At a lot of restaurants, hot dogs are an afterthought.

You’ll scan a menu full of steaks, burgers or seafood, and then, at the bottom of the last page – under “for the kiddies” – you’ll see a hot dog.

Luckily for people who believe hot dogs can, and should, be the center of attention in a culinary sense, there is Chicago Dogs in Scarborough.

At this casual, sports-themed eatery attached to a car wash, the hot dog is king. There are 12 different dogs on the menu. Or you can get a plain dog and jazz it up with the many relishes, mustards, hot sauces and other condiments lining a counter for public consumption.

Each dog can be bought by itself or as part of a combo that includes a medium portion of hand-cut french fries and a fountain drink. The combos range in price from $5.93 for a plain dog combo to $10.93 for the extra-large and loaded “dogzilla” combo. Most individual dogs are in the $2 or $3 price range.

When I was there on a recent lunch hour, the staff was kind enough to create for me a fat frank/Reuben combo for $8.43.

What happened was this: First I saw the Reuben dog combo, which is a hot dog topped with Swiss cheese, Thousand Island dressing and sauerkraut, just like a Reuben sandwich. Then I saw a fat frank combo, which has an extra big hot dog, so I asked about that.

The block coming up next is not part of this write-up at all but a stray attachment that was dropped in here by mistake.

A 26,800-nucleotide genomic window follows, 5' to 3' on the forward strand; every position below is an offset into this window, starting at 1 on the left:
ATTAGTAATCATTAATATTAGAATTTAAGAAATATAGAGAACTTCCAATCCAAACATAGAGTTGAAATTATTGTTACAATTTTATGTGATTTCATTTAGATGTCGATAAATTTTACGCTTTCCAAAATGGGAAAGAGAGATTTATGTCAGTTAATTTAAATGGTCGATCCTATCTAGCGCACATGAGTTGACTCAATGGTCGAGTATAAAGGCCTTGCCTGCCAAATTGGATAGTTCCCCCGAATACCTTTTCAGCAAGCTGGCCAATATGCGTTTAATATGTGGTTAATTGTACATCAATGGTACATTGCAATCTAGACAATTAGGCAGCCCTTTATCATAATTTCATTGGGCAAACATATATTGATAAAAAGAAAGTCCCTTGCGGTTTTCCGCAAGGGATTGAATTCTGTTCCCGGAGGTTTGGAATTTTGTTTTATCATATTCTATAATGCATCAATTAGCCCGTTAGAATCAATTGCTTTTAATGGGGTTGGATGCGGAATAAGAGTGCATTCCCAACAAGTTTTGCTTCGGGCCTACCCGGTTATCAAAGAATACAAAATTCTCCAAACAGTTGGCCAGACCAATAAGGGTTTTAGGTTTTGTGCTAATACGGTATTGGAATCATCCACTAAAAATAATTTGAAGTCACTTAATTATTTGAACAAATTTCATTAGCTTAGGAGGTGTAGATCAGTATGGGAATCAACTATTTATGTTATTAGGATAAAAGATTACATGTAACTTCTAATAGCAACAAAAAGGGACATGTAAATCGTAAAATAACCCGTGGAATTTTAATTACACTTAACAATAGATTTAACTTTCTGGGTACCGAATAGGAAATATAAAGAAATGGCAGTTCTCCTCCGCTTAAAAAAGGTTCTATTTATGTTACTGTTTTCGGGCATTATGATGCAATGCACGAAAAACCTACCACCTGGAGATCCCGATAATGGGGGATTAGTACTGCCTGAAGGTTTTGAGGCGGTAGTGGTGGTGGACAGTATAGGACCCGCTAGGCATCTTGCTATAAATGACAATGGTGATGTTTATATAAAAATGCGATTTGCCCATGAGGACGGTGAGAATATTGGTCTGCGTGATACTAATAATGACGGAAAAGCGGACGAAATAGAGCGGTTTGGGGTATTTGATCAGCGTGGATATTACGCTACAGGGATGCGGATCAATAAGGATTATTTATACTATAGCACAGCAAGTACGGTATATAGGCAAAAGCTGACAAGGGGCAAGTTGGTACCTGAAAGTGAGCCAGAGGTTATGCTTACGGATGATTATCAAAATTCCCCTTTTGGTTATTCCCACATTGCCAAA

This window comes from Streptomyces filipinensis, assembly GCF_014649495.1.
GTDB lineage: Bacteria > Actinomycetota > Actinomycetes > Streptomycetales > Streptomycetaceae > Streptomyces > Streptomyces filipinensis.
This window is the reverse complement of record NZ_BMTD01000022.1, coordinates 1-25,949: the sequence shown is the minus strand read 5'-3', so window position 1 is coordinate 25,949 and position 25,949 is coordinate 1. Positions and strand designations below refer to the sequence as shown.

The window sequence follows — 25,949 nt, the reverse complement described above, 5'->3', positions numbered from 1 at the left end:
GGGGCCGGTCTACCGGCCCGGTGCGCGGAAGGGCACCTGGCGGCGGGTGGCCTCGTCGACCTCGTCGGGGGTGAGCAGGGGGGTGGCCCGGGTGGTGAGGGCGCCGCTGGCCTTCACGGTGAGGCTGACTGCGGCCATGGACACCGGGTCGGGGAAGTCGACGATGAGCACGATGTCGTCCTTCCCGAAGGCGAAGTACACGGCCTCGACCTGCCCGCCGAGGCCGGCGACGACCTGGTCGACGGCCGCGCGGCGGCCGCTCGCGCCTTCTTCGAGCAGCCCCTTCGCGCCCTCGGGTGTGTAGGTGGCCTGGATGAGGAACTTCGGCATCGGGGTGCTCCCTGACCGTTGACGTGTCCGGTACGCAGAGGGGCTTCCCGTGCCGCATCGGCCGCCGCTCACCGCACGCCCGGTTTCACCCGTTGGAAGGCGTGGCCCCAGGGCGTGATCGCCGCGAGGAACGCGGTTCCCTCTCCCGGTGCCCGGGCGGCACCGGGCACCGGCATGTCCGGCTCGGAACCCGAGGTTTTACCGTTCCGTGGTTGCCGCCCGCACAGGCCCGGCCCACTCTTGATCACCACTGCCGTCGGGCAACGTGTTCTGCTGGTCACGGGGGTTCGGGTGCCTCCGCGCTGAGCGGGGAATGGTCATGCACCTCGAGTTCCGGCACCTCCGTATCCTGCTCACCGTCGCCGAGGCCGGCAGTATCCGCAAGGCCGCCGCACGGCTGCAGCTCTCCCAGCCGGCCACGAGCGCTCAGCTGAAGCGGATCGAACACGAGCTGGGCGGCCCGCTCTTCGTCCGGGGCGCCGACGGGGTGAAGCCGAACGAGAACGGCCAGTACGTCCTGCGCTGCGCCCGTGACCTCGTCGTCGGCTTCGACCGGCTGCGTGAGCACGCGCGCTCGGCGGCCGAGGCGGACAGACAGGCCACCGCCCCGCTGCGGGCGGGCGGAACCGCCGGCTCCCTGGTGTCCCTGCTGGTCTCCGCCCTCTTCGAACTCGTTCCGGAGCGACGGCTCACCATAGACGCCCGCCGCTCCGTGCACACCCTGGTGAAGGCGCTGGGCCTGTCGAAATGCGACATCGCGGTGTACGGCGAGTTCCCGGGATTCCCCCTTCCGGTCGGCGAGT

My server told me she could combine them. So I said, yes, do that. By all means.

Chicago Dogs is owned by Joe Palmieri, who hosts a morning sports talk show on the Portland AM radio station known as The Big Jab. Not surprisingly, the place has a definite sports theme, with TVs showing sports news all day long and photos of sports stars hanging on the walls and over most tables. The booth in which I sat had a picture of famed Chicago Cubs slugger Ernie Banks.

When I ordered, my server gave me a receipt with my order number, 22.

“You’ve got 22, Doug Flutie,” she said without missing a beat. (Flutie, the former Boston College and NFL quarterback, was indeed No. 22.) She did this for everyone in line, but my mind was not quick enough to catch all the other sports stars’ names she attached to numbers.

My hot dog was indeed fat, as its menu moniker indicated, with a nice snap to it and a fairly mild flavor. It was on a poppy seed bun with lots of dressing, cheese and sauerkraut. It came with a huge portion of hand-cut fries – sort of like the ones you get at a fair, but thinner. Overall, it was a very filling lunch, probably more than I should have ordered.

Other interesting dogs on the menu are the signature Chicago Dog, with tomatoes, pickles, onions, mustard, bright green relish, celery salt and peppers, as well as a corn dog and a chili-cheese dog.

There’s also a “beef and sausages” section to the menu, which includes an Italian beef sandwich ($5.99), a Chicago or Philly cheese steak ($6.79 for a large) and a Polish sausage sandwich ($4.49). The 10 or so items on this section all come in combos as well.

Other menu items include chicken wings and tenders, burgers, salads and wraps.

But if you’re going to a place called Chicago Dogs, you really need to try the dogs.



The staff of GO anonymously samples meals for about $10.